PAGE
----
The warning is contained in a new Lowy Institute of International Affairs paper to be released on Friday which argues the region faces the greatest threat of a miscalculation involving nuclear armed submarines since the Cold War era.
“The regional contests for influence between the United States and China and China and India do not yet have the existential or ideological ‘life or death character’ of the Cold War,” the paper by Professor Rory Medcalf of the ANU based National Security College and Brendan-Thomas Noone from the Lowy International Security Program says.
“But quite literally below the surface a new and dangerous competition is emerging as China and India in particular start deploying nuclear weapons at sea………. Continue reading
Australia, India to Hold First Ever Naval Exercise Amid China Concerns ( Source- The Diplomat / Author- Prashanth Parameswaran) September 1, 2015, Manoj Ambat, Prashanth Parameswaran
there are grounds to be hopeful about decisive progress on a circuit-breaker. The first ever intergovernmental conferences on the humanitarian impacts of nuclear weapons have been held – three in the past two years. These have led to 113 nations signing a humanitarian pledge committing them to work to fill the legal gap for the prohibition and elimination of nuclear weapons.
In a welcome development, the recent ALP national conference adopted a policy that recognises that eliminating nuclear weapons is a humanitarian imperative. The policy commits Labor to support negotiation of a global treaty banning nuclear weapons
Ban the bomb: 70 years on, the nuclear threat looms as large as ever, The Conversation, Tilman Ruff Associate Professor, International Education and Learning Unit, Nossal Institute for Global Health, School of Population and Global Health at University of Melbourne August 6, 2015 “……..The bombing of Hiroshima and Nagasaki
Rumours had been circulating in Hiroshima that the city was being saved for something special. It was. The burst of ionising radiation, blast, heat and subsequent firestorm that engulfed the city on August 6 killed 140,000 people by the end of 1945. Many were incinerated or dismembered instantly; others succumbed over hours, days, weeks and months from cruel combinations of traumatic injury, burns and radiation sickness.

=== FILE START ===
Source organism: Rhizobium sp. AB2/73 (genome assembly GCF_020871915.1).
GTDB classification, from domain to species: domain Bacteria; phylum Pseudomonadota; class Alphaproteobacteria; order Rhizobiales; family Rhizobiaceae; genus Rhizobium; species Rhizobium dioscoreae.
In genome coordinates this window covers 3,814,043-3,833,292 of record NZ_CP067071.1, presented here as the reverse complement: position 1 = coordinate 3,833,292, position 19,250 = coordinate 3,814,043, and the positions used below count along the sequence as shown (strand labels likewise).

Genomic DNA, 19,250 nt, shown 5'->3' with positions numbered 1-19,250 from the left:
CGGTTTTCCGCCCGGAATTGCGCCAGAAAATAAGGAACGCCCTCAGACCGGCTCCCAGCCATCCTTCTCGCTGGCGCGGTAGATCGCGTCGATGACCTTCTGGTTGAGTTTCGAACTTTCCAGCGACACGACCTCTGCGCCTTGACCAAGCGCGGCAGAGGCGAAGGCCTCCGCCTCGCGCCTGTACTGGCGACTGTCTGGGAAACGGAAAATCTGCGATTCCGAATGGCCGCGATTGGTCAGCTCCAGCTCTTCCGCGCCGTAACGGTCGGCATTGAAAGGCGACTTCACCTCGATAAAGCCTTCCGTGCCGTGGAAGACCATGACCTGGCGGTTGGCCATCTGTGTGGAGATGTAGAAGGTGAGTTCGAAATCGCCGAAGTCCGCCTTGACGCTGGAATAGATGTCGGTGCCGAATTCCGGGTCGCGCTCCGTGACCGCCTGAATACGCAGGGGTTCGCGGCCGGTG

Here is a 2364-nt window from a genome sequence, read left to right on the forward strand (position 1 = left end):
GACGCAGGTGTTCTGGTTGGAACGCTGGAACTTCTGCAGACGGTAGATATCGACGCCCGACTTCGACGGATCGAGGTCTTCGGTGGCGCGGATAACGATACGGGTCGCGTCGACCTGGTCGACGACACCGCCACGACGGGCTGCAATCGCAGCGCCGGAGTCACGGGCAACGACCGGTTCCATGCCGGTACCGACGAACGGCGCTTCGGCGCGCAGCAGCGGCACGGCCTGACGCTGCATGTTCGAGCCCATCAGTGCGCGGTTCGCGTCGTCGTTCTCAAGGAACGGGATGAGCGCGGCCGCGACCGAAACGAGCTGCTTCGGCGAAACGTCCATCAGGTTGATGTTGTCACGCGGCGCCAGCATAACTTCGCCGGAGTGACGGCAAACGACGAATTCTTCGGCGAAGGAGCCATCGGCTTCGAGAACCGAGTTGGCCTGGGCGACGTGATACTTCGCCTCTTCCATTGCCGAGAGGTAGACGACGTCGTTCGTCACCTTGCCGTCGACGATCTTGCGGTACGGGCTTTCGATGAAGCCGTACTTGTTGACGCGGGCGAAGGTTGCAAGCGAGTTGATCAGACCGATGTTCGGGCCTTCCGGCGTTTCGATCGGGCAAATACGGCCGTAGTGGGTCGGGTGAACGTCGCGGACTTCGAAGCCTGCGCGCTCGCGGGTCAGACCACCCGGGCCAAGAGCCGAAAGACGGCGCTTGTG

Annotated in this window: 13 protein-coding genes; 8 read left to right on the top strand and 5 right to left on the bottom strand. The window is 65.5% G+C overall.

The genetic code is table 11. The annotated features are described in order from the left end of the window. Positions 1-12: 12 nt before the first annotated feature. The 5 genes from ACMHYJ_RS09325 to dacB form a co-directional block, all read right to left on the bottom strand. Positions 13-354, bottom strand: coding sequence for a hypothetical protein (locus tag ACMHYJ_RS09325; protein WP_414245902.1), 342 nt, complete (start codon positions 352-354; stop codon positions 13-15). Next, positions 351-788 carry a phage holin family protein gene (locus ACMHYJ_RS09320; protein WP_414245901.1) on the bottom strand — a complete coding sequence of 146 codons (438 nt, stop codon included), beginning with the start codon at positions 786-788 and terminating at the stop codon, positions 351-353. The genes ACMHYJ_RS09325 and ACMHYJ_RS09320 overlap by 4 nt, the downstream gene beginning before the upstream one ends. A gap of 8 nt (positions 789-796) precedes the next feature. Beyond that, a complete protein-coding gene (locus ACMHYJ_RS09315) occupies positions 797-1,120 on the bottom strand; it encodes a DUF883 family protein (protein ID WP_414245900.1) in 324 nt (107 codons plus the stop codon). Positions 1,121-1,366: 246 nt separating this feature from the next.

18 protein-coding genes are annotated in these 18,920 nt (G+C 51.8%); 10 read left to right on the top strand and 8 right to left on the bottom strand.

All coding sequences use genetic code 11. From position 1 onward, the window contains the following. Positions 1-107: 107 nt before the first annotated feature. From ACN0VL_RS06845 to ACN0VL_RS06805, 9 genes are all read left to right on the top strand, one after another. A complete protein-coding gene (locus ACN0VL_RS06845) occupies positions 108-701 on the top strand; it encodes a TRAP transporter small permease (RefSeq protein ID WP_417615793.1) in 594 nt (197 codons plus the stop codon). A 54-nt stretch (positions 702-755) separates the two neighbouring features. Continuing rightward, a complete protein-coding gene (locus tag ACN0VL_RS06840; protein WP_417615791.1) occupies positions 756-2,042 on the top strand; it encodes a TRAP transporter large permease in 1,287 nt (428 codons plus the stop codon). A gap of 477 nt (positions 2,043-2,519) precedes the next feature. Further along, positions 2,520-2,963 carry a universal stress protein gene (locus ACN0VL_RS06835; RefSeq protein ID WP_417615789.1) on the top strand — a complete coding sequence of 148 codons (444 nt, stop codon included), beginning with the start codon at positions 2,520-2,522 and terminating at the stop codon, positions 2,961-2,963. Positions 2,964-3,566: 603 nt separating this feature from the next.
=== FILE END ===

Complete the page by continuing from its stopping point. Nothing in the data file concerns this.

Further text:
Three days later, another B-29 carrying a bomb equivalent to 21,000 tons of TNT headed for Kokura. Because of clouds blocking visibility, its cargo was dropped over Nagasaki instead, raining similar radioactive ruin and killing 90,000 people by the end of 1945.
In both cities, ground temperatures reached about 7000° Celsius. Radioactive black rain poured down after the explosions.
In both weapons, less than one kilogram of material was fissioned. The physics of the Hiroshima bomb were so simple and predictable that the bomb was not tested prior to use. The Nagasaki plutonium bomb required a more sophisticated design. A prototype was exploded at Alamogordo in New Mexico on July 16, 1945, detonated by Australian nuclear physicist Ernest Titterton.
The survivors of the two bombings bore the legacy of terrible injuries and scars on top of the cataclysmic trauma of what they witnessed. They also faced discrimination and ostracism, reduced opportunities for employment and marriage, and increased risks of cancer and chronic disease, which stalk them, even 70 years later, for the rest of their days. Continue reading
‘Missile Defense’ is Destabilizing by Bruce K. Gagnon http://space4peace.blogspot.com.au/“….The Global Network will carry this with us to Kyoto, Japan from July 29-Aug 2 for our 23rd annual space organizing conference that is being hosted by peace activists from across the Kyoto Prefecture.
The US recently deployed a ‘missile defense’ radar in Kyoto Prefecture and the Ukawa village has been resisting the deployment for some time. During the conference we will take a side trip to join the villagers in a protest against the radar that is being aimed at China.
The US is now deploying “missile defense’ systems throughout the Asia-Pacific on land and on-board Navy Aegis destroyers. These interceptors play an important role in US first-strike attack planning.
They are now deployed in Taiwan, South Korea, Japan, Okinawa, Guam, Australia, and the Philippines. Taken together these interceptor systems serve as a loaded gun pointed at the head of China. Beijing has responded by building more nuclear weapons to ensure they have a “survivable retaliatory capability” and have moved many of their more vulnerable land-based nuclear weapons onto submarines so they are harder to hit in a possible Pentagon first-strike attack.
The US Space Command has been annually war gaming such a first-strike attack on China and Russia for many years. In the computer war game the US fires weapons from space and through space in order to take out the “enemy” nuclear forces. Then when China or Russia attempt to fire their remaining retaliatory forces the US ‘missile defense’ systems are used as a shield against them giving the Pentagon a theoretical successful first-strike.
Since the US withdrew from the ABM Treaty the US has been encircling both Russia and China with the destabilizing systems.
Changing face of Australia’s security posture http://www.smh.com.au/federal-politics/political-opinion/changing-face-of-australias-security-posture-20150515-gh2unk.html May 16, 2015 John Garnaut, Asia-Pacific editor So it turns out the US military is not about to base huge B-1 bombers and surveillance planes on Australian air fields to patrol the maritime peripheries of China.